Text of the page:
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INFO POST: General info on St. Bartholomew's and its surroundings. - Edmund Blackadder's School Days. [entries|archive|friends|userinfo]
St. Bartholomew's

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INFO POST: General info on St. Bartholomew's and its surroundings. [Aug. 10th, 2005|07:59 pm]
St. Bartholomew's

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St. Bartholomew’s Public School is a country house, formerly the home of the highly esteemed Aricton family. Since its inception in the early 19th century, it has been home to no more than 140 boys each year, priding itself on an education that is both practical and moral.

Now it is 1924, and the students are accepted by K. Richards, the current headmaster. He still lives by the motto that the founder Roderick Williams announced on the day of the school’s opening: “Non Sibi Sed Scholae” (“Not for Self but for School”). This sentiment of camaraderie is woven deeply into the school’s structure, and the four different Houses are taught to look at themselves as part of a more important whole. Of course, this doesn’t prevent a ‘friendly rivalry’ between the Houses: Bacon, Austen, Blake and King (all named after authors). Regrettably, this rivalry results in juvenile nicknames ('Pigs' for Bacon scholars, 'Princes' for Kings, and effeminate namecalling for those in the Austen house, as the only house named after a woman). Needless to say, this is strictly discouraged.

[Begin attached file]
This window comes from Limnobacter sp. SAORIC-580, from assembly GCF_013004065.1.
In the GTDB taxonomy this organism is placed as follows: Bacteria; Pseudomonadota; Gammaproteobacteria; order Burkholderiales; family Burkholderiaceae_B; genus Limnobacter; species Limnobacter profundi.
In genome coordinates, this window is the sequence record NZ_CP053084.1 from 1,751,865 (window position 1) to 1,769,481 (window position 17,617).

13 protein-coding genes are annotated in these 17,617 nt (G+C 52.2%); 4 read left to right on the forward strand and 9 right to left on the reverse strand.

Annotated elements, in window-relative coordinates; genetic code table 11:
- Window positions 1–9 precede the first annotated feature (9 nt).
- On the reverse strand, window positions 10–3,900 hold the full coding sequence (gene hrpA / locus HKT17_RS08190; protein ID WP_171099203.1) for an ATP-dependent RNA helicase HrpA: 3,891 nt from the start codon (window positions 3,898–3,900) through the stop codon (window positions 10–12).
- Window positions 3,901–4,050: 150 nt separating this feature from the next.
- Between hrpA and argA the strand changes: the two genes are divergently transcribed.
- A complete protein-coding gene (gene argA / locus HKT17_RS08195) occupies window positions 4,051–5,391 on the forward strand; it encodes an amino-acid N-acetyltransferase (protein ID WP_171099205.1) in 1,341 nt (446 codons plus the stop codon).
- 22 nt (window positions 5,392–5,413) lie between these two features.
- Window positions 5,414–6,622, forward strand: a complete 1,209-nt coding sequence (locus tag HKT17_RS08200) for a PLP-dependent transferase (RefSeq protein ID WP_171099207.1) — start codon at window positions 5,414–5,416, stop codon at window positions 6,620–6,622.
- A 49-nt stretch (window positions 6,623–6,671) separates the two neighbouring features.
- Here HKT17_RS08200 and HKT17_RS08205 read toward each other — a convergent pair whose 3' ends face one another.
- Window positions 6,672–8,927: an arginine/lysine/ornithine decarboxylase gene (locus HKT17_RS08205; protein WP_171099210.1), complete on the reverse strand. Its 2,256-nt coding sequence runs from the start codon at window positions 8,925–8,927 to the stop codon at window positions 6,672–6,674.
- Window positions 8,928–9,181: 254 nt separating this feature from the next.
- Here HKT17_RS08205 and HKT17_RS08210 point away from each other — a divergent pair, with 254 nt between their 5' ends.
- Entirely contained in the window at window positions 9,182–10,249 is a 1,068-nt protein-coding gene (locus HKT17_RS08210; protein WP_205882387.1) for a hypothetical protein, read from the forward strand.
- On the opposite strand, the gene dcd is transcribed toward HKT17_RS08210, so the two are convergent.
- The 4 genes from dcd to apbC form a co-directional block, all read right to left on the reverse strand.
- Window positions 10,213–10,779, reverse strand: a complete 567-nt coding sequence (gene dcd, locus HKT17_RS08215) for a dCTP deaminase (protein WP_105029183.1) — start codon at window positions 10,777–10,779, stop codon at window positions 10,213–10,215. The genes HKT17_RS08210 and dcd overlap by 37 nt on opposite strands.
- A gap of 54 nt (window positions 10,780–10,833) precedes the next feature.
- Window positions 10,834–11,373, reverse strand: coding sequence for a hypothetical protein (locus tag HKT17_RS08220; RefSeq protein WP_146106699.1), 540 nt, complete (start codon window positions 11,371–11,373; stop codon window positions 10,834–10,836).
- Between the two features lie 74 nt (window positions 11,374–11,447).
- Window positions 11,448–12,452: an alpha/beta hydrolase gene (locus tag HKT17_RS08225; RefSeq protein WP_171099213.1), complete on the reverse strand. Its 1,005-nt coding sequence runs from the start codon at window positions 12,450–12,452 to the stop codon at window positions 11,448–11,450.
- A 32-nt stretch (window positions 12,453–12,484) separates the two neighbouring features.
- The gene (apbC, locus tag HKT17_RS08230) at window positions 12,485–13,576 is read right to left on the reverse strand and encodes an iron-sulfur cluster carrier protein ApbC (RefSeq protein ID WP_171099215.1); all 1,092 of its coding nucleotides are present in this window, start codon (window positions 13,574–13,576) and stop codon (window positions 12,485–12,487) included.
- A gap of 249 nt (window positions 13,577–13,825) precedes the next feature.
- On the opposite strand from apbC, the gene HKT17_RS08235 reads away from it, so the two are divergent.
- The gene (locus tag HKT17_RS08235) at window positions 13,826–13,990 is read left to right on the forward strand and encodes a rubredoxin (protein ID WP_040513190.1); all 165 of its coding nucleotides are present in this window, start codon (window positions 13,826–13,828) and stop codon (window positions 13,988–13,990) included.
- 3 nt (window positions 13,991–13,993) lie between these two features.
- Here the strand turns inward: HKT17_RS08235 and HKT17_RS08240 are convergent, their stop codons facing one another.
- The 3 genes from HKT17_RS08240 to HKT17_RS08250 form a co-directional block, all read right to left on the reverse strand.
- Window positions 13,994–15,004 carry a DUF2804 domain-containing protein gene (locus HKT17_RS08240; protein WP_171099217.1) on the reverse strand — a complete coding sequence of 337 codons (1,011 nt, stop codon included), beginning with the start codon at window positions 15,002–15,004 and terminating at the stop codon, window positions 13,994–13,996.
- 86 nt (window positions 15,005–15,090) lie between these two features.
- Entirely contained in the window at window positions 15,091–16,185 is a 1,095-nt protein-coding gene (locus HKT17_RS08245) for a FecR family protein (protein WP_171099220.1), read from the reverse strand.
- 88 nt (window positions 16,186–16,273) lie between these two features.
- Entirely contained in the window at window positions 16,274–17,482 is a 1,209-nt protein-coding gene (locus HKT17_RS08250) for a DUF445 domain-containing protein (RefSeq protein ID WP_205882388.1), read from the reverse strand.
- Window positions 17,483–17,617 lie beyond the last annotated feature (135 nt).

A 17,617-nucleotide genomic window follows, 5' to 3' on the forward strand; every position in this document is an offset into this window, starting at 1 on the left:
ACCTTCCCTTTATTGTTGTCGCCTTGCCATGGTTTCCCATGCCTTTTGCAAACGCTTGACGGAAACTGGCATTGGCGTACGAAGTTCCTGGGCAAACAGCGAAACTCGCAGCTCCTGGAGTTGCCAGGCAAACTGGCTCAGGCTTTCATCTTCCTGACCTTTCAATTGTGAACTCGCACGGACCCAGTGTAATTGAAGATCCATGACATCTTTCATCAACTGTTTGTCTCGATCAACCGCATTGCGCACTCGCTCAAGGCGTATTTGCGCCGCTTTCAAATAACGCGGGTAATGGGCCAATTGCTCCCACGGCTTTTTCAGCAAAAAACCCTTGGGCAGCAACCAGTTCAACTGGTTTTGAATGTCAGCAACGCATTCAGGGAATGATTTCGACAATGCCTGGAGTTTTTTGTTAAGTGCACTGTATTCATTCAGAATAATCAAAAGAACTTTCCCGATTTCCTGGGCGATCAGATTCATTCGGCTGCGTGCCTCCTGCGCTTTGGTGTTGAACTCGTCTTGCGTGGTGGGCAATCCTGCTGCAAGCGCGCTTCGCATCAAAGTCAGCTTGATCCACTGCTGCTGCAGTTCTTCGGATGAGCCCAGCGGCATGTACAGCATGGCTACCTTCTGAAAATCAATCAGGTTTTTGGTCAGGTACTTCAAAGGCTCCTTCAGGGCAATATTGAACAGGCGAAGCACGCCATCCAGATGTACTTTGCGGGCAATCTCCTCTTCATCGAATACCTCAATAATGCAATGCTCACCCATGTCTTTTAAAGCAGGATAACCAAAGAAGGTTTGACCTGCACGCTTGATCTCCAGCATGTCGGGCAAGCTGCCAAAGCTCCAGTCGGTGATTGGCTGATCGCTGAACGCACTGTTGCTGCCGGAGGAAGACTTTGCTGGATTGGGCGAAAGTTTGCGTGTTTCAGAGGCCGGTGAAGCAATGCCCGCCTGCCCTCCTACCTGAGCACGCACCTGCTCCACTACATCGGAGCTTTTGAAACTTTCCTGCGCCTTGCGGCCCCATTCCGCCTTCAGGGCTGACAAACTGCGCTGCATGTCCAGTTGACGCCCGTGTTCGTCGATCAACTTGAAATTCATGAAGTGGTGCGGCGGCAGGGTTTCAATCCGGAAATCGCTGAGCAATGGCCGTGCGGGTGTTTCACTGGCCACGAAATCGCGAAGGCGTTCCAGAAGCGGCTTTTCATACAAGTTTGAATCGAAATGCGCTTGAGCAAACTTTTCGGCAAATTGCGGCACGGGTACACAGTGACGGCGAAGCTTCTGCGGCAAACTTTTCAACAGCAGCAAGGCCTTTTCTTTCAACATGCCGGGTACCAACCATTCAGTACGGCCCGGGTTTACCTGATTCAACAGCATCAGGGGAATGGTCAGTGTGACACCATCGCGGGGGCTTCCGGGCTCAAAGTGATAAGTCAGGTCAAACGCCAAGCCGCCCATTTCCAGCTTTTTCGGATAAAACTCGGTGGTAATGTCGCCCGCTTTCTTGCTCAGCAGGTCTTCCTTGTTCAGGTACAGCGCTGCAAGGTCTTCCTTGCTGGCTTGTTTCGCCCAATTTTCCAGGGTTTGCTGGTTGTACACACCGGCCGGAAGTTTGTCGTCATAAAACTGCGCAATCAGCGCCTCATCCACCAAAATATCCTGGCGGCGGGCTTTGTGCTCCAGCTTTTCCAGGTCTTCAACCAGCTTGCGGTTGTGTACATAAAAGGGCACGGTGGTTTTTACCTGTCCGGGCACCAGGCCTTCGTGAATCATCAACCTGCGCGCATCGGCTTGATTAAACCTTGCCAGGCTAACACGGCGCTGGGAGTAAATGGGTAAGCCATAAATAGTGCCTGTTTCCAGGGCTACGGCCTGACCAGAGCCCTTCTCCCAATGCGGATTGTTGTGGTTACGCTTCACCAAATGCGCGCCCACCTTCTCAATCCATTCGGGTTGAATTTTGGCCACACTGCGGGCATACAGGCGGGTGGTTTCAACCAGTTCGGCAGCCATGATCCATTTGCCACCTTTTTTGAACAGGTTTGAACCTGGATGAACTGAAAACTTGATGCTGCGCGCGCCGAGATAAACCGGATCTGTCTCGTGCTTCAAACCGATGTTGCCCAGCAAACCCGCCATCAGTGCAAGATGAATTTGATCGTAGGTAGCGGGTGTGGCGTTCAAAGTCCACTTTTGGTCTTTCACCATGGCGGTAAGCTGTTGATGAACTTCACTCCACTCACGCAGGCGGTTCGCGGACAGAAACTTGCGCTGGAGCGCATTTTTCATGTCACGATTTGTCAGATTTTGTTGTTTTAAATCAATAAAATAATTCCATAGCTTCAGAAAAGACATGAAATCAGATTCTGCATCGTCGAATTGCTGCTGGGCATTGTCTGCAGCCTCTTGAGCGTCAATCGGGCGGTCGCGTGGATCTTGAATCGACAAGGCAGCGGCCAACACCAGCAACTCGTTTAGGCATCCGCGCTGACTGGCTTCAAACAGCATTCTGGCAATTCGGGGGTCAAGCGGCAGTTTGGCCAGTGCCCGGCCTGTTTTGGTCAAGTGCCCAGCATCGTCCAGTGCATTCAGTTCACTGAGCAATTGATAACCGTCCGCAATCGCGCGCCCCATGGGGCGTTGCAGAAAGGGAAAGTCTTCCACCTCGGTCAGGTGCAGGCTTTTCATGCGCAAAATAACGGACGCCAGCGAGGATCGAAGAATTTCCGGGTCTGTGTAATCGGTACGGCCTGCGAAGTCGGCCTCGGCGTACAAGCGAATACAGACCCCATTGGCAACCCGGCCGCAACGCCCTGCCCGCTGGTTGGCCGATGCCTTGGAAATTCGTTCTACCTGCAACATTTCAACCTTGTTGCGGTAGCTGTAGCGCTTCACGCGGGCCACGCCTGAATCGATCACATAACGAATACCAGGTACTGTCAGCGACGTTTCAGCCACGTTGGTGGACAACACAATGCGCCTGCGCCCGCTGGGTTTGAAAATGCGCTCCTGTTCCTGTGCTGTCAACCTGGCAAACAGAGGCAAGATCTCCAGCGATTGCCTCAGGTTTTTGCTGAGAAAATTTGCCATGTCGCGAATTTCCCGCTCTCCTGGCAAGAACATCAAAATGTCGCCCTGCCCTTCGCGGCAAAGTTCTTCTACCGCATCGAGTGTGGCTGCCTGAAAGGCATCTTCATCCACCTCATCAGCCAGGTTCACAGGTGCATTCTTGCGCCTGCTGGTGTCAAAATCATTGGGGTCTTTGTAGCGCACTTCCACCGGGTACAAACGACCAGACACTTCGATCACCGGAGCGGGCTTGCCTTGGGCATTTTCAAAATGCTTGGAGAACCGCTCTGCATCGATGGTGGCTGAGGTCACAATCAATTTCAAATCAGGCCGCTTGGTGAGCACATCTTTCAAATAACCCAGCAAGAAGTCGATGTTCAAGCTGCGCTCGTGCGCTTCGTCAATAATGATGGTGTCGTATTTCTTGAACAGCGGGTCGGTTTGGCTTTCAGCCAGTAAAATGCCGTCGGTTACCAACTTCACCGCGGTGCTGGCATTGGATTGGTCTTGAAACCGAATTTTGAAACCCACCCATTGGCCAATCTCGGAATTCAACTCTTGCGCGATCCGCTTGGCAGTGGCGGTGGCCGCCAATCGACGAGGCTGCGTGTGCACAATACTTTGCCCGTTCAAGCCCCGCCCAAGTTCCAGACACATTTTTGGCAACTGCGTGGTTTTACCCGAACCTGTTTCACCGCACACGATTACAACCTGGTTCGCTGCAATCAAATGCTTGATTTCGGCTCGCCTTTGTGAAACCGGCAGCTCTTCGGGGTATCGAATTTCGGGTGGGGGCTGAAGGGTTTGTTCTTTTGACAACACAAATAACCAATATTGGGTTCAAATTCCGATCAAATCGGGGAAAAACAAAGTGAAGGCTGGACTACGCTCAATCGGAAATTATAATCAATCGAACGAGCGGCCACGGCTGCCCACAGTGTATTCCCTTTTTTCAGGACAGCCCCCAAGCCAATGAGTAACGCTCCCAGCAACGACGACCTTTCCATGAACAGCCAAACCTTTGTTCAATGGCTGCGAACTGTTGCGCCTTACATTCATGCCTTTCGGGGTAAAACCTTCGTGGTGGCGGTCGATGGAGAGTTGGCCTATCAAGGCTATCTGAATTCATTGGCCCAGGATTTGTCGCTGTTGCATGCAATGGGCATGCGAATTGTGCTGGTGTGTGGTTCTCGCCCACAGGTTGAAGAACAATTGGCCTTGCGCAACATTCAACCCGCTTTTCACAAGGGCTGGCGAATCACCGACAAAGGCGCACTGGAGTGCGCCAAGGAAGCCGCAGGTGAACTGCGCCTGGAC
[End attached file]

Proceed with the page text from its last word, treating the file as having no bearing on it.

St. Bartholomew’s is situated in Sussex, surrounded by countryside and its own land. The school grounds are extensive, as is the school itself. Having once belonged to a very wealthy family, there is no shortage of rooms on its three floors for classrooms, dormitories, prefects' private studies, teachers' offices, and kitchens in the basement. There is also an adequately sized library, a few prep rooms for older students to study and a large hall for assemblies and meals. Teachers, and the houses Austen, Bacon and King, are all accommodated in the house.

On the grounds, there are various outhouses, including stables and bike sheds, and the Blake dormitory (formerly the groundskeeper’s house). There is also extensive space for games of rugby, cricket, and football.

About a mile and a half from the school, there is a small village called Downing Trent, pop. 3,021. A road passes near to the school (motorists can make a turning into the driveway to get to the building) and goes straight into the village. As well as housing, there is a Post Office, Mrs. Miggin's Teashoppe, greengrocers, butchers, newsagent, sweetshop and All Saints' Church.
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